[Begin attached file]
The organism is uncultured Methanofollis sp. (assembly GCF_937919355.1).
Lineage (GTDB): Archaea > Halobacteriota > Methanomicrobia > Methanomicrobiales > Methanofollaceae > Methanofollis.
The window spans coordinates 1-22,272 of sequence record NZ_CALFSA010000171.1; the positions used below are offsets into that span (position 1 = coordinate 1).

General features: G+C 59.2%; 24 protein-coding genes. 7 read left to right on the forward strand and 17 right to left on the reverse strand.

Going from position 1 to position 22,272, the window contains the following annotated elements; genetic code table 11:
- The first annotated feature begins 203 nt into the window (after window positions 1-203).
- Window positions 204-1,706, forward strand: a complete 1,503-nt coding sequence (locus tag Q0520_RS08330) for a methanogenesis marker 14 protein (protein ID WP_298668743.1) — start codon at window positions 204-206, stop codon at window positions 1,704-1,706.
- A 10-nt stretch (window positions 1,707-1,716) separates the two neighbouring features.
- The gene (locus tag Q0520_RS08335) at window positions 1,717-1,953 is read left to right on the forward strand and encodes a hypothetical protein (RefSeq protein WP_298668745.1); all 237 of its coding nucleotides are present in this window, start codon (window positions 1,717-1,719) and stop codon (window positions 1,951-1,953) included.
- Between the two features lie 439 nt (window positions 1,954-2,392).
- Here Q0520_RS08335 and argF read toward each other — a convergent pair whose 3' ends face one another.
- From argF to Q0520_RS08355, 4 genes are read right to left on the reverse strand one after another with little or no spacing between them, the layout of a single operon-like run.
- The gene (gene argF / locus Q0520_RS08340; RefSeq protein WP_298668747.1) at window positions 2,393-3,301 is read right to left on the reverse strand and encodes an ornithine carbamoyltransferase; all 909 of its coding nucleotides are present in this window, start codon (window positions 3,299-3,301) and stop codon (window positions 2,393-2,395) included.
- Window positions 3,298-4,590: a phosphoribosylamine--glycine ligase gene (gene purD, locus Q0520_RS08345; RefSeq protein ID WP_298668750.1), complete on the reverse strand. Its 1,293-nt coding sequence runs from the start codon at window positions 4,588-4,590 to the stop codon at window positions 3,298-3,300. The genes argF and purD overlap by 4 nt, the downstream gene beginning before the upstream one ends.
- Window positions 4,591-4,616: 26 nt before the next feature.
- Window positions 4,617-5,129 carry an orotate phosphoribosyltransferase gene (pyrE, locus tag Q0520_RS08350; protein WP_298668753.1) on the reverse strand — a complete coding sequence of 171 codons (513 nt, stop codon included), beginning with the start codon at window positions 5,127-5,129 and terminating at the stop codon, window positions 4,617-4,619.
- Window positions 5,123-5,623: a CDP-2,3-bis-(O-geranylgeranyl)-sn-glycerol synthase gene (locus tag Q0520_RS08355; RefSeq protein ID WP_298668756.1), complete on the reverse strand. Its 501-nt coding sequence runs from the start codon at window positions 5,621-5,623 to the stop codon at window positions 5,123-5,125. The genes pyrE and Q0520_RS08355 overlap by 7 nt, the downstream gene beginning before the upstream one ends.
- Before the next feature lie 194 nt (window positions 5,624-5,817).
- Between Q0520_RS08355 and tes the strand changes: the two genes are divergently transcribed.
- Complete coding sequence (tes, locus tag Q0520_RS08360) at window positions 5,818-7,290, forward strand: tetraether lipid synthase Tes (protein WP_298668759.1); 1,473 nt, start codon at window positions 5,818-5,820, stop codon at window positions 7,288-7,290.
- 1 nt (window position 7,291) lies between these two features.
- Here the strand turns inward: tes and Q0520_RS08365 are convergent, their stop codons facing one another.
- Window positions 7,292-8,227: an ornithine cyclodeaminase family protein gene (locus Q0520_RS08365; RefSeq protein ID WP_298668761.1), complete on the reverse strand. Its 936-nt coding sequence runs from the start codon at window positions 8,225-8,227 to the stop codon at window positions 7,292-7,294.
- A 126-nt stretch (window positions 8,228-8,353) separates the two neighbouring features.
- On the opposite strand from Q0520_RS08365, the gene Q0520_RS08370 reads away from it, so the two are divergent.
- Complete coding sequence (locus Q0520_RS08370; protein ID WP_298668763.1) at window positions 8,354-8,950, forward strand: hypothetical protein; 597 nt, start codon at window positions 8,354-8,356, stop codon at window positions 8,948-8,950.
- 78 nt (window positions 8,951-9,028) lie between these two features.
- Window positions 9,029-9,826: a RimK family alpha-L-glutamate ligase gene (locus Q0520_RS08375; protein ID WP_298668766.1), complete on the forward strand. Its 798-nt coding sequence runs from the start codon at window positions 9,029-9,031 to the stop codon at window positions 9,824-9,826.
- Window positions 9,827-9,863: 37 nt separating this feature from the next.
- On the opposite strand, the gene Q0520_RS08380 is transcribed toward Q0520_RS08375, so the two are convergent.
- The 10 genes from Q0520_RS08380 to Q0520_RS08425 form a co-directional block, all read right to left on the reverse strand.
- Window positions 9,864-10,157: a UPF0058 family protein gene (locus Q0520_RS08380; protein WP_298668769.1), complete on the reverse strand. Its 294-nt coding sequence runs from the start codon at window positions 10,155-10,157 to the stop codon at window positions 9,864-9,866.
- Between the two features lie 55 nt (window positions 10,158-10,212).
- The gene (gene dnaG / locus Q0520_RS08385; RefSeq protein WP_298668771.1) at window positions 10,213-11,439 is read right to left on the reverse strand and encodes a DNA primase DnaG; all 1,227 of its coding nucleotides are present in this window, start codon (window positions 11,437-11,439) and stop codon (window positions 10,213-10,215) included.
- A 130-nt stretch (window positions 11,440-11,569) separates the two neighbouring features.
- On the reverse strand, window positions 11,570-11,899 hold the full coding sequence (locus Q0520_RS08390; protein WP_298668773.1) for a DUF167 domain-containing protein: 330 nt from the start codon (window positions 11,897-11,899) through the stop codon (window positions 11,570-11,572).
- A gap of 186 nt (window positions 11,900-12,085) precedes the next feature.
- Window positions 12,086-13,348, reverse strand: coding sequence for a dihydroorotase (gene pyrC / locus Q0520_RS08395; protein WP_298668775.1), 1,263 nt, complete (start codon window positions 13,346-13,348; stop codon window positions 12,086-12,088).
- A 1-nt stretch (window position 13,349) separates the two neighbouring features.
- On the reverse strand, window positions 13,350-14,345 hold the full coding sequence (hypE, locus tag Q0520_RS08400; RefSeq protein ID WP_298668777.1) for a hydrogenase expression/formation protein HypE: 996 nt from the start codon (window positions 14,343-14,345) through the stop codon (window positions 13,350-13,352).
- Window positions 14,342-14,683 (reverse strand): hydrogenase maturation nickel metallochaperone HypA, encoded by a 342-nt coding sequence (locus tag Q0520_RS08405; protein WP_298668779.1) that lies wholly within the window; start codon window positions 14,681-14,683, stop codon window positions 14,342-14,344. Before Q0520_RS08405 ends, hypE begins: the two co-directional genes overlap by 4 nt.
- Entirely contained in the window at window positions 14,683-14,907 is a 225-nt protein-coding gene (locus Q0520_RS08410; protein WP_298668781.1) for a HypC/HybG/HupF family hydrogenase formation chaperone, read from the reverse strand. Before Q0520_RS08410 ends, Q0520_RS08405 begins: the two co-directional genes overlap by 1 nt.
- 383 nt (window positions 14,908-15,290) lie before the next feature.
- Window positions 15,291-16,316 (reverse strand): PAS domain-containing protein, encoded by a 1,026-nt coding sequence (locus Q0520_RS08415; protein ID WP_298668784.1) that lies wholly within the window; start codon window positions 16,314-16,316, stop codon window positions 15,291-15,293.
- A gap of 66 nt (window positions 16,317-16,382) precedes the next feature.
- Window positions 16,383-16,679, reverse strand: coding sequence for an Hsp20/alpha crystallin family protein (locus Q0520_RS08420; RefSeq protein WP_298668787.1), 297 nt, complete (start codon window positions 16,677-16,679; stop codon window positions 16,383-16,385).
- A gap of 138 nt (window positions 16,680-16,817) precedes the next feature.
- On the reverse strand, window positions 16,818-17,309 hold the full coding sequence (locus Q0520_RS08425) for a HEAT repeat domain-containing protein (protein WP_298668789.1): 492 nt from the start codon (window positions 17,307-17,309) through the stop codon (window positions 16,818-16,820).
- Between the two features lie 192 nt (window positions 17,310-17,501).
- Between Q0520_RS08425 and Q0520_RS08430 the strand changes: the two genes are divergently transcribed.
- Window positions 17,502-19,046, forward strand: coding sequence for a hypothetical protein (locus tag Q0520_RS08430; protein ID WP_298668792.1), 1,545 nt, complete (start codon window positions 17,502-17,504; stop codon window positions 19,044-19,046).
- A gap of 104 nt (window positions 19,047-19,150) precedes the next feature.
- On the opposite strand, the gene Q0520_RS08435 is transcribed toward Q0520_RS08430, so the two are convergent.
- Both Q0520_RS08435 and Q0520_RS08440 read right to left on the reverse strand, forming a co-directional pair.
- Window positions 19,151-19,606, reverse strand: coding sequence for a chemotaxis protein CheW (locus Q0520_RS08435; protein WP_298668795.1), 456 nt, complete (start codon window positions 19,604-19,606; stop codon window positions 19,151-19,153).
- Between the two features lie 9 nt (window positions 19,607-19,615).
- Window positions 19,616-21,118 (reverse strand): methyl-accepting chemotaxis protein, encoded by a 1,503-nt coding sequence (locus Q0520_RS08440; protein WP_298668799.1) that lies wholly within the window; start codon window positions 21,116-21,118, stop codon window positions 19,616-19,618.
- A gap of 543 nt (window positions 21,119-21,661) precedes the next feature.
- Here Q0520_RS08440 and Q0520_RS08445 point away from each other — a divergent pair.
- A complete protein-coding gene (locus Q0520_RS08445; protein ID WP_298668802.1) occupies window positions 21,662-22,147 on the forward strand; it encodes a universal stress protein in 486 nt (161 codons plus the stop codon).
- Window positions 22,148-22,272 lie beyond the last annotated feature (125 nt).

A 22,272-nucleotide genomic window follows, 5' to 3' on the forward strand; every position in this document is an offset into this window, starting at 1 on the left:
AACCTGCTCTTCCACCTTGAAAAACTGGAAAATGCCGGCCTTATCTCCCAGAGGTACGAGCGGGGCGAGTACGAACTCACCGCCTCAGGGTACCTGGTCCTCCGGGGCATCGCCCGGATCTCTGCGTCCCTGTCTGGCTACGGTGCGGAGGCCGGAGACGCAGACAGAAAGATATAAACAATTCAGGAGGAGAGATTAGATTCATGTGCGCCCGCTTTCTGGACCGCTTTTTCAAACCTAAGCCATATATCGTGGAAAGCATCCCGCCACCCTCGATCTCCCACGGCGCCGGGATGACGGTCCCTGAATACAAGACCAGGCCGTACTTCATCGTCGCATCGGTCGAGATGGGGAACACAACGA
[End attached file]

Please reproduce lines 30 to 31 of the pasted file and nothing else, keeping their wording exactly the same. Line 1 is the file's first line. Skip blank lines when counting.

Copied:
- On the opposite strand, the gene Q0520_RS08380 is transcribed toward Q0520_RS08375, so the two are convergent.
- The 10 genes from Q0520_RS08380 to Q0520_RS08425 form a co-directional block, all read right to left on the reverse strand.